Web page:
✚11230✚ Austrian post WW1 War Commemorative Medal Without Swords non combatants


Original post WW1 Austria Republic War Commemorative Medal Without Swords for non combatants (Kriegserinnerungsmedaille), IN VERY NICE CONDITION, ON NEW RIBBON, A REALLY GOOD EXAMPLE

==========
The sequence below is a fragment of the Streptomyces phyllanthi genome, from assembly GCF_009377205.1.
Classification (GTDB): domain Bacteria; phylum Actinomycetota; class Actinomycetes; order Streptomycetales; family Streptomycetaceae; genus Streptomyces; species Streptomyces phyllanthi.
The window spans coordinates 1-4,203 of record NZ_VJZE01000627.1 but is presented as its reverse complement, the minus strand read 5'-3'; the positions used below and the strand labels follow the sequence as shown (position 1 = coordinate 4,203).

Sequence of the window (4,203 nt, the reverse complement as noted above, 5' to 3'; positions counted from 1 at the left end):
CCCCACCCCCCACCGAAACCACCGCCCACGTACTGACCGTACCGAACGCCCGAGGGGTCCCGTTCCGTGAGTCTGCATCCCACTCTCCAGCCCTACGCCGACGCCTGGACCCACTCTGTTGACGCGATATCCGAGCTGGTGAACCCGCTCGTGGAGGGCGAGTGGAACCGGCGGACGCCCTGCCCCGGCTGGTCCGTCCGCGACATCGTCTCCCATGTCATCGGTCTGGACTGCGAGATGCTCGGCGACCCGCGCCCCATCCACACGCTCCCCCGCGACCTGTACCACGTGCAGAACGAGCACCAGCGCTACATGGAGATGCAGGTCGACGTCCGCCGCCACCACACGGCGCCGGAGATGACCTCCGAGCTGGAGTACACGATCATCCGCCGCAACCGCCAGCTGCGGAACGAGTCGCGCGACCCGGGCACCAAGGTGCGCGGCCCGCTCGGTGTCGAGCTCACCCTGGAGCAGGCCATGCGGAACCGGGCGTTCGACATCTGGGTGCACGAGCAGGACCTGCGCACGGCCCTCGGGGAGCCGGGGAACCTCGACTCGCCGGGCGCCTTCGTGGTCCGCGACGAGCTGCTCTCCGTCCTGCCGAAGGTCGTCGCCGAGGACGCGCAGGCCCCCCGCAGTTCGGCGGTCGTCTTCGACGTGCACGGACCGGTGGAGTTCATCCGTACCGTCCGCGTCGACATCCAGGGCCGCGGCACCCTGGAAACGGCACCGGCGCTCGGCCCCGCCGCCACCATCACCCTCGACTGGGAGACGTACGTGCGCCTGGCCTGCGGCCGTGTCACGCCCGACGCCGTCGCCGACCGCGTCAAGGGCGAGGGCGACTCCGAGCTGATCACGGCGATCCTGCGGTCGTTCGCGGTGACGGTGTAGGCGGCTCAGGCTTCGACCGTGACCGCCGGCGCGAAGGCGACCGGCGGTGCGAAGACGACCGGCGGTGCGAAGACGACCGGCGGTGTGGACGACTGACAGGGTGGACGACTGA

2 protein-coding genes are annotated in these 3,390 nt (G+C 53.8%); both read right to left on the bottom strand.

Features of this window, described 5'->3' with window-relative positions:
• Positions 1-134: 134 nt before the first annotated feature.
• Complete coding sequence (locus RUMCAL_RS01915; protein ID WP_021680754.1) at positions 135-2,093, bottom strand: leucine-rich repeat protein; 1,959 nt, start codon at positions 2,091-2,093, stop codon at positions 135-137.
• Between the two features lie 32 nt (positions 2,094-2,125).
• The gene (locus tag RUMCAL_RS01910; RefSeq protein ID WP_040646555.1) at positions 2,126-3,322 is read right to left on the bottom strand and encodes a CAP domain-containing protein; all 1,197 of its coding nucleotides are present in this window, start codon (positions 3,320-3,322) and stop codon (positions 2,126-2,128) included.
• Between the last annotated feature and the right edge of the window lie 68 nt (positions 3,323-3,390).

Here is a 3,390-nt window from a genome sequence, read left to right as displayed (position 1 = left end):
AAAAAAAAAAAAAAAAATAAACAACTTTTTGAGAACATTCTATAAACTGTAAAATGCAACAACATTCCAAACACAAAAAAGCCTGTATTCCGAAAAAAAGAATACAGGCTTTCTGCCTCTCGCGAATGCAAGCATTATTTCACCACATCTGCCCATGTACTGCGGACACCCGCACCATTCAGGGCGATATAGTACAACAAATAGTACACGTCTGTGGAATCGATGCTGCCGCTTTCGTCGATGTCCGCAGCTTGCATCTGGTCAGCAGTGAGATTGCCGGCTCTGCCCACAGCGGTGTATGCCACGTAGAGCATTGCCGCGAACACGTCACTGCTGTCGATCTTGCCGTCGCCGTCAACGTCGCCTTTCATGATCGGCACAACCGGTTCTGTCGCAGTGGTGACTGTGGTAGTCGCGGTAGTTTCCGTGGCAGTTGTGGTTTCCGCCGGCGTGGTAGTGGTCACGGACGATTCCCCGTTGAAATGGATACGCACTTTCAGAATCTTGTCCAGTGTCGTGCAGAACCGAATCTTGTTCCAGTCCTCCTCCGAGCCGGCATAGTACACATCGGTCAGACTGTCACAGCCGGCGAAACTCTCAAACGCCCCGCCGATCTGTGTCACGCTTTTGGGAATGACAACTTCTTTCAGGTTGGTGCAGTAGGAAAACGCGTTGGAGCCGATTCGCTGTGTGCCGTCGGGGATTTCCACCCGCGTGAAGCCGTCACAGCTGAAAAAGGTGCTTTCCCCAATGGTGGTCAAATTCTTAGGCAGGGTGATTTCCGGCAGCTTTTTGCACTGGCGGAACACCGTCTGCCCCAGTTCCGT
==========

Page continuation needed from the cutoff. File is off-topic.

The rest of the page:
War Commemorative Medal (Kriegserinnerungsmedaille) - Commemorative medal of the Austrian Republic was instituted by the Federal Law of December 21, 1932, only a quarter of a century after the Great War ended. Such a considerable delay in introduction of a decoration for frontline soldiers may be explained by the humiliation of the once great empire that had suffered incredible loss of territory and population under the Treaty of Saint-Germain-en-Laye of September 10, 1919 and faced protracted political crisis that was overcome in the beginning of 1930s only. It was not until 1932 that an attempt of national reconciliation through introduction of the long-awaited award was launched. Competitive bidding for the best design of a decoration was announced on October 19, 1932 by the direction No.23186-I-6a/1932 of the Federal Ministry of Education (Bundesministerium für Unterricht). Laconic sketch presented by the famous Viennese sculptor and designer of Austrian commemorative and regular issue coins and medals Edwin Grienauer (07.03.1893-21.08.1964) was considered the winning bid by the contest jury. Introduction of the War Commemorative Medal was announced to the population on the Christmas eve, when a respective law, Kriegserinnerungsmedaillengesetz, was published in the Bundesgesetzblatt Nr.361/32, Austrian bulletin in which the official version of legislation was laid open to public. Thus, three types of the Kriegserinnerungsmedaille were introduced: full-size medal, miniature and lapel button to be worn with a civilian suit. Statute of the War Commemorative Medal was published on March 23, 1933 in the 95th issue of the “Federal Bulletin” (Bundesgesetzblatt Nr.95/33). The following Great War participants were made eligible for the decoration: former Austro-Hungarian and allied military personnel; employees of various institutions attached to headquarter staff and troops; civil servants who executed their duties for the benefit of the War Ministry according to the paragraph 4 of the Law of December 26, 1912 that was published in the “Imperial Bulletin” (Reichsgesetzblatt Nr.236), e.g. public transport personnel; soldiers wounded during hostilities; former POWs; personnel of various charitable institutions that took care of relatives of conscripts. An obverse showed an Austrian eagle facing westwards with spread wings and outer feathers pointing downwards, standing on a shield that bears coat of arms of the Austrian Republic. Inscription in raised lettering “Für Österreich” (“For Austria”) executed in capital letters was situated below running in semicircle. A reverse had two dates “1914-1918” in the very centre encircled by a wide wreath of oak leaves and the name of designer “Grienauer” in small print at the bottom. Those eligible for decoration with the Kriegserinnerungsmedaille had to pay duty. Thus, Austrian citizens deposited 10 Schillings, while foreigners paid 15 Schillings. Out of that amount 7 Groschen were transferred to an account of Edwin Grienauer, the designer of the medal. The rest amount was sent for charitable purpose, viz. three fourth were transferred to the War victims fund of the Federal Ministry of the Social Welfare (Kriegsopferfond des Bundesministeriums für soziale Verwaltung), and a quarter was given to the Relief Fund for the Military Personnel of the Federal Army of the Federal War Ministry (Fürsorgefond für Angehörige des Bundesheeres des Bundesministeriums). Statute of the Kriegserinnerungsmedaille was modified on the eve of the 25th anniversary of the Great War end. Thus, Order of the Federal War Minister signed on November 10, 1933 (II.Durchführungsverordnung zum Kriegserinnerungsmedaillengesetz) introduced Kriegsdekoration, or Combat clasp that had a shape of gilt crossed swords to be worn attached to a ribbon. Relevant information was published in the 507th issue of the “Federal Bulletin” (Bundesgesetzblatt Nr.507/33). War Commemorative Medal with Combat clasp, or as it was officially known, “with swords”, i.e. Kriegserinnerungsmedaille mit Schwertern, was issued to Austrian citizens, holders of three WWI awards – Tapferkeitsmedaille, Verwundetenmedaille and Karl-Truppenkreuz. Award documents for that type of medal differed from initial ones and carried its full name, “Kriegserinnerungsmedaille mit Schwertern”. The final amendment to the statute of the War Commemorative Medal (III.Durchführungsverordnung zum Kriegserinnerungsmedaillengesetz) was made on August 03, 1934. Since then Kriegserinnerungsmedaille would be issued to military personnel with at least twelve weeks combat experience, participation in combat, wounded or taken prisoners. War Commemorative Medal had a circular shape with a laterally-pierced loop for ribbon suspension. It was 36 mm in diameter and was manufactured of Tombac. Kriegserinnerungsmedaille was worn suspended from a traditional Austrian triangular silk ribbon of national colors: 40 mm wide white ribbon with two central 4 mm wide red stripes and 1,5 mm wide red stripes closer to both edges. Traditional bow was reserved for female recipients of an award. Decorations with the War Commemorative Medal lasted from April 15, 1933 until March 13, 1938, i.e. until Anschluss Österreichs, or annexation of Austria into Germany. Totally 161,675 medals were issued.